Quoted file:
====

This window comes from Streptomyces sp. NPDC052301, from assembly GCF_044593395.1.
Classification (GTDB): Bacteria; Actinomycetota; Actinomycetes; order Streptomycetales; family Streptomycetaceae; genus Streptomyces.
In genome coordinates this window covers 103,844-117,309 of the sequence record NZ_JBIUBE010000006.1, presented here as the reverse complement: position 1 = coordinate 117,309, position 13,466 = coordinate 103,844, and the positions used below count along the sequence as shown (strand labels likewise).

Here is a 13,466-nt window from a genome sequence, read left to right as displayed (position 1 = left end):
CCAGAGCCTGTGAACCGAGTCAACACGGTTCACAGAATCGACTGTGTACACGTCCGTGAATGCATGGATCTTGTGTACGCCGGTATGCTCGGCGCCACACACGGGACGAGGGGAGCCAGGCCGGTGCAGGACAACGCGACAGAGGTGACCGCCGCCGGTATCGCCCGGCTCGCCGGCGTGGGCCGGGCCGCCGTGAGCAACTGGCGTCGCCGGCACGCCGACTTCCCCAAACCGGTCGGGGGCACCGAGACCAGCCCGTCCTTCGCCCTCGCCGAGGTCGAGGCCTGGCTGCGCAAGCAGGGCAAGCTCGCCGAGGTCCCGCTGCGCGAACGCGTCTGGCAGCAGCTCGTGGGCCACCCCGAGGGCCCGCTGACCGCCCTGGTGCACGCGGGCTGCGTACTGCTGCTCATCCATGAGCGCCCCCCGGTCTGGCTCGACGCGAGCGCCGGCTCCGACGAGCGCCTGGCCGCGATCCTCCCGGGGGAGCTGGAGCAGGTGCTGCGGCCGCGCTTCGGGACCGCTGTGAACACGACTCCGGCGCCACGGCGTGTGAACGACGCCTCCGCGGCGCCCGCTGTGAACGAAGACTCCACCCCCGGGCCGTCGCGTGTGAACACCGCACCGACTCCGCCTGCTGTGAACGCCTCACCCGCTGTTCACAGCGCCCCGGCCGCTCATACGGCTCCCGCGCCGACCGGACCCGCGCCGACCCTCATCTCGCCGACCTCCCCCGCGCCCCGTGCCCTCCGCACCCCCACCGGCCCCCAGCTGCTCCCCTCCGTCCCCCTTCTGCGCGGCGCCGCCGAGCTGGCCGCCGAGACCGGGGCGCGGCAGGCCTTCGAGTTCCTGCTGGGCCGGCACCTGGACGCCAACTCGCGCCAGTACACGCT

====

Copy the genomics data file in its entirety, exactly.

This window comes from Streptomyces sp. NPDC052301, from assembly GCF_044593395.1.
Classification (GTDB): Bacteria; Actinomycetota; Actinomycetes; order Streptomycetales; family Streptomycetaceae; genus Streptomyces.
In genome coordinates this window covers 103,844-117,309 of the sequence record NZ_JBIUBE010000006.1, presented here as the reverse complement: position 1 = coordinate 117,309, position 13,466 = coordinate 103,844, and the positions used below count along the sequence as shown (strand labels likewise).

Here is a 13,466-nt window from a genome sequence, read left to right as displayed (position 1 = left end):
CCAGAGCCTGTGAACCGAGTCAACACGGTTCACAGAATCGACTGTGTACACGTCCGTGAATGCATGGATCTTGTGTACGCCGGTATGCTCGGCGCCACACACGGGACGAGGGGAGCCAGGCCGGTGCAGGACAACGCGACAGAGGTGACCGCCGCCGGTATCGCCCGGCTCGCCGGCGTGGGCCGGGCCGCCGTGAGCAACTGGCGTCGCCGGCACGCCGACTTCCCCAAACCGGTCGGGGGCACCGAGACCAGCCCGTCCTTCGCCCTCGCCGAGGTCGAGGCCTGGCTGCGCAAGCAGGGCAAGCTCGCCGAGGTCCCGCTGCGCGAACGCGTCTGGCAGCAGCTCGTGGGCCACCCCGAGGGCCCGCTGACCGCCCTGGTGCACGCGGGCTGCGTACTGCTGCTCATCCATGAGCGCCCCCCGGTCTGGCTCGACGCGAGCGCCGGCTCCGACGAGCGCCTGGCCGCGATCCTCCCGGGGGAGCTGGAGCAGGTGCTGCGGCCGCGCTTCGGGACCGCTGTGAACACGACTCCGGCGCCACGGCGTGTGAACGACGCCTCCGCGGCGCCCGCTGTGAACGAAGACTCCACCCCCGGGCCGTCGCGTGTGAACACCGCACCGACTCCGCCTGCTGTGAACGCCTCACCCGCTGTTCACAGCGCCCCGGCCGCTCATACGGCTCCCGCGCCGACCGGACCCGCGCCGACCCTCATCTCGCCGACCTCCCCCGCGCCCCGTGCCCTCCGCACCCCCACCGGCCCCCAGCTGCTCCCCTCCGTCCCCCTTCTGCGCGGCGCCGCCGAGCTGGCCGCCGAGACCGGGGCGCGGCAGGCCTTCGAGTTCCTGCTGGGCCGGCACCTGGACGCCAACTCGCGCCAGTACACGCT